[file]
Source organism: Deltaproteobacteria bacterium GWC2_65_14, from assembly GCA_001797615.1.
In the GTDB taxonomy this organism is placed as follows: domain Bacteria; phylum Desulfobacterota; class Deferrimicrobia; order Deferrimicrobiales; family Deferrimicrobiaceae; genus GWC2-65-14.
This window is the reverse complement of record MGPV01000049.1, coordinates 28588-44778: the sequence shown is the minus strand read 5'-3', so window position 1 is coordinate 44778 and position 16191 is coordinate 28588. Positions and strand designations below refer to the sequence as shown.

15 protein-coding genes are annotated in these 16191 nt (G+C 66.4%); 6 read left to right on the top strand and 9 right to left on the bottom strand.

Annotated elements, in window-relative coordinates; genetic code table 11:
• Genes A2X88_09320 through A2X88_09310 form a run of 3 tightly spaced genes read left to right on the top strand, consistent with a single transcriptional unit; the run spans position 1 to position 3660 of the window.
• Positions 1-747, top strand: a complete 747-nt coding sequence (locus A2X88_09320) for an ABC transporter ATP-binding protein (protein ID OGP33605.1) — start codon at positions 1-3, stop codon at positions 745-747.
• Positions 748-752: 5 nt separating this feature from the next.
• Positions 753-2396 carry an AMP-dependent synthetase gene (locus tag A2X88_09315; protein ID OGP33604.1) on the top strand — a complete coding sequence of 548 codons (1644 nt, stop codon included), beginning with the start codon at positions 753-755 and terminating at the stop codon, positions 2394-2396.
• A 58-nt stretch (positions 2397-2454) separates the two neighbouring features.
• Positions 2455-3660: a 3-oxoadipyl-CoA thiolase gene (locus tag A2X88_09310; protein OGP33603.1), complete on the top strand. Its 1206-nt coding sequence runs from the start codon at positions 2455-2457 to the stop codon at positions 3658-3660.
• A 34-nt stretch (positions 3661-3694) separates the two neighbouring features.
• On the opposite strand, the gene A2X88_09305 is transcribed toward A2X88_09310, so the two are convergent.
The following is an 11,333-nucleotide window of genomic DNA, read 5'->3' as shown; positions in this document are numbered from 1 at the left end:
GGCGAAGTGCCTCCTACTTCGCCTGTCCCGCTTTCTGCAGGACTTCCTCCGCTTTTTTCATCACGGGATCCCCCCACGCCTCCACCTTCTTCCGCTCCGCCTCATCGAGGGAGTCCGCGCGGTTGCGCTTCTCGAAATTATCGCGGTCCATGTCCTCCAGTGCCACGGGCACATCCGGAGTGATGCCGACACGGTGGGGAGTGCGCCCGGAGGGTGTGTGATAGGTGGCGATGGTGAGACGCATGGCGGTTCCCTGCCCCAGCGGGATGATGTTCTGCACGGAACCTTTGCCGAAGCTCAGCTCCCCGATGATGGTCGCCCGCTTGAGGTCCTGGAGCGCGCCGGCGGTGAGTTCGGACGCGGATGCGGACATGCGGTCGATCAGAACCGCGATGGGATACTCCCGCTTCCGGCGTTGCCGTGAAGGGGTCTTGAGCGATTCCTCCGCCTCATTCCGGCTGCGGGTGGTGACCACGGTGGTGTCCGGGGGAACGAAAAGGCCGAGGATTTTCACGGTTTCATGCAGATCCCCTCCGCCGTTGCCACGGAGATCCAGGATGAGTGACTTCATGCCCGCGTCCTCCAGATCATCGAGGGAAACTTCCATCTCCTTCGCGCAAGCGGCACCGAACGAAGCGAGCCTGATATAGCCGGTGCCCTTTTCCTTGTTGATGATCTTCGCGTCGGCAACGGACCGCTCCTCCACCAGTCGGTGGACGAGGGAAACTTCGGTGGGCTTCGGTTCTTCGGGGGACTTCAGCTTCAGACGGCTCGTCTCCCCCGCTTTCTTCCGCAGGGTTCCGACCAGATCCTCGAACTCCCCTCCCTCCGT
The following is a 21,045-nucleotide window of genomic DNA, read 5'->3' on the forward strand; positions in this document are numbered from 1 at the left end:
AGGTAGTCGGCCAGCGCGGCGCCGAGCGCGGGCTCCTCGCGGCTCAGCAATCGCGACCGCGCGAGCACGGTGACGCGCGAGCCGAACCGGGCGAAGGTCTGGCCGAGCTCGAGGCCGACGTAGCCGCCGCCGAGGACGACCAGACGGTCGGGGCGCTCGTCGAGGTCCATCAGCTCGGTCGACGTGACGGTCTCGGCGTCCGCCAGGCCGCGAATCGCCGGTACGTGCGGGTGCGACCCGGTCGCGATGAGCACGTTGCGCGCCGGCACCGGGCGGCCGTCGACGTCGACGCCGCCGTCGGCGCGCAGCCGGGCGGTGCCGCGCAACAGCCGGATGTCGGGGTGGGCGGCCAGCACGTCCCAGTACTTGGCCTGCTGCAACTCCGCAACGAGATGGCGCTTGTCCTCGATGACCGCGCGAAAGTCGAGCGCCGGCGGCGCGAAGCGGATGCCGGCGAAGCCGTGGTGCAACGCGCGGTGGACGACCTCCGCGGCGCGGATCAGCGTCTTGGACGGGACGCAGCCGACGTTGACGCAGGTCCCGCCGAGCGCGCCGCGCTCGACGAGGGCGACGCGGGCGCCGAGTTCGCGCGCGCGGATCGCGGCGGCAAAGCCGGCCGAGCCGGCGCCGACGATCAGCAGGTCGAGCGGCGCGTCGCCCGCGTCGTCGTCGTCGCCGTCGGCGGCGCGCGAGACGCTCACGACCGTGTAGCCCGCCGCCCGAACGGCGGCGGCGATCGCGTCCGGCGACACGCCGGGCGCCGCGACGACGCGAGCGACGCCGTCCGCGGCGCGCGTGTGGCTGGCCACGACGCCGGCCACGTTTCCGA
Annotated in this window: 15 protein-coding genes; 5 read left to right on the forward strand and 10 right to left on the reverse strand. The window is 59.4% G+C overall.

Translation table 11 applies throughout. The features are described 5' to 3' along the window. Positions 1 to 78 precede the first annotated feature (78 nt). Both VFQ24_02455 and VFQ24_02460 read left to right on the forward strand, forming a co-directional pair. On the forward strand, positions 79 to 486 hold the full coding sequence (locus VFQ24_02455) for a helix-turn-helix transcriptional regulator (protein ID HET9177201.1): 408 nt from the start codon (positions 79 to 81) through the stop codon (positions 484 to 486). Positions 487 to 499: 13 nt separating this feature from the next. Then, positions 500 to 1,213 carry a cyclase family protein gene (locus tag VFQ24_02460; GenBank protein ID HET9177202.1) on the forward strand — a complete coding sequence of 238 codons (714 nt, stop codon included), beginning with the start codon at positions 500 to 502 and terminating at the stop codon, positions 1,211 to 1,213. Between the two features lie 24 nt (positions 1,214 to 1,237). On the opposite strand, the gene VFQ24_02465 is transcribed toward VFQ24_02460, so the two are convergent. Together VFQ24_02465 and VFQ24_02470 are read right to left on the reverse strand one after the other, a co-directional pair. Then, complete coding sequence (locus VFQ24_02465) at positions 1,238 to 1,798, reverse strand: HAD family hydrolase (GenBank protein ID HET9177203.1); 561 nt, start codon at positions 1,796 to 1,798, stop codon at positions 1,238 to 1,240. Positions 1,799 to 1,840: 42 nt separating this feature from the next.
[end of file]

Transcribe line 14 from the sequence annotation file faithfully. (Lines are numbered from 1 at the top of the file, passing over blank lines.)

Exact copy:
The following is an 11,333-nucleotide window of genomic DNA, read 5'->3' as shown; positions in this document are numbered from 1 at the left end: